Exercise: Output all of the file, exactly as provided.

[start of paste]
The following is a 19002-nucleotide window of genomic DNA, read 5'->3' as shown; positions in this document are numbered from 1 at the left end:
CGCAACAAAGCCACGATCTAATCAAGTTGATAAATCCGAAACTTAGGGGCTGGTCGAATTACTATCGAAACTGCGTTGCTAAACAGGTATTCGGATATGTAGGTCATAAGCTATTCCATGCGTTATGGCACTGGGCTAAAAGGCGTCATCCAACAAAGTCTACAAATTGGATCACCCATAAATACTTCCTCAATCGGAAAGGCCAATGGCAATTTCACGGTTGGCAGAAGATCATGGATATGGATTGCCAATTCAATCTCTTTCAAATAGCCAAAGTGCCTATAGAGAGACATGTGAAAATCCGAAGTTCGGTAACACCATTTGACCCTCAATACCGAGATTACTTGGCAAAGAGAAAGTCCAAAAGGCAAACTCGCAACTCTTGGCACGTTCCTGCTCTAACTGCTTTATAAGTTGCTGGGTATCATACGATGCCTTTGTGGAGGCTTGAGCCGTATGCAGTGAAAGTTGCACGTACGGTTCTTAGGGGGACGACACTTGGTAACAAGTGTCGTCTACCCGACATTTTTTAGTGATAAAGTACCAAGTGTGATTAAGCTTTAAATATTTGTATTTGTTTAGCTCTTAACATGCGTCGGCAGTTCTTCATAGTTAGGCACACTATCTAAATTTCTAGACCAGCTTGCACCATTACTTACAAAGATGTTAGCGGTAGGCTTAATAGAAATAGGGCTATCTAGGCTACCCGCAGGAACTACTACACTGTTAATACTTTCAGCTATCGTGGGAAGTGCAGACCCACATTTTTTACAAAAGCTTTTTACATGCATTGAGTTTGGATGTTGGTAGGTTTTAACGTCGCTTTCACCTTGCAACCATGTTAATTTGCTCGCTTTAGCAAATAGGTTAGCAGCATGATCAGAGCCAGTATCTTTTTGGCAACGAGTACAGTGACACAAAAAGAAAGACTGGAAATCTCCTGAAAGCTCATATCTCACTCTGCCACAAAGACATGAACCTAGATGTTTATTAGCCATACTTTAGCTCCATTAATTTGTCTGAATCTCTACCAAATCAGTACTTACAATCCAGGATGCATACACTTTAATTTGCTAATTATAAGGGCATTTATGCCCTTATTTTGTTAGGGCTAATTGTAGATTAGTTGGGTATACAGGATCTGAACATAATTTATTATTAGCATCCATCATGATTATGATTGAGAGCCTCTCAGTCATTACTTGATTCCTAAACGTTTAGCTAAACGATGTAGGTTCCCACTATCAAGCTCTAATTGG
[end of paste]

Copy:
The following is a 19002-nucleotide window of genomic DNA, read 5'->3' as shown; positions in this document are numbered from 1 at the left end:
CGCAACAAAGCCACGATCTAATCAAGTTGATAAATCCGAAACTTAGGGGCTGGTCGAATTACTATCGAAACTGCGTTGCTAAACAGGTATTCGGATATGTAGGTCATAAGCTATTCCATGCGTTATGGCACTGGGCTAAAAGGCGTCATCCAACAAAGTCTACAAATTGGATCACCCATAAATACTTCCTCAATCGGAAAGGCCAATGGCAATTTCACGGTTGGCAGAAGATCATGGATATGGATTGCCAATTCAATCTCTTTCAAATAGCCAAAGTGCCTATAGAGAGACATGTGAAAATCCGAAGTTCGGTAACACCATTTGACCCTCAATACCGAGATTACTTGGCAAAGAGAAAGTCCAAAAGGCAAACTCGCAACTCTTGGCACGTTCCTGCTCTAACTGCTTTATAAGTTGCTGGGTATCATACGATGCCTTTGTGGAGGCTTGAGCCGTATGCAGTGAAAGTTGCACGTACGGTTCTTAGGGGGACGACACTTGGTAACAAGTGTCGTCTACCCGACATTTTTTAGTGATAAAGTACCAAGTGTGATTAAGCTTTAAATATTTGTATTTGTTTAGCTCTTAACATGCGTCGGCAGTTCTTCATAGTTAGGCACACTATCTAAATTTCTAGACCAGCTTGCACCATTACTTACAAAGATGTTAGCGGTAGGCTTAATAGAAATAGGGCTATCTAGGCTACCCGCAGGAACTACTACACTGTTAATACTTTCAGCTATCGTGGGAAGTGCAGACCCACATTTTTTACAAAAGCTTTTTACATGCATTGAGTTTGGATGTTGGTAGGTTTTAACGTCGCTTTCACCTTGCAACCATGTTAATTTGCTCGCTTTAGCAAATAGGTTAGCAGCATGATCAGAGCCAGTATCTTTTTGGCAACGAGTACAGTGACACAAAAAGAAAGACTGGAAATCTCCTGAAAGCTCATATCTCACTCTGCCACAAAGACATGAACCTAGATGTTTATTAGCCATACTTTAGCTCCATTAATTTGTCTGAATCTCTACCAAATCAGTACTTACAATCCAGGATGCATACACTTTAATTTGCTAATTATAAGGGCATTTATGCCCTTATTTTGTTAGGGCTAATTGTAGATTAGTTGGGTATACAGGATCTGAACATAATTTATTATTAGCATCCATCATGATTATGATTGAGAGCCTCTCAGTCATTACTTGATTCCTAAACGTTTAGCTAAACGATGTAGGTTCCCACTATCAAGCTCTAATTGG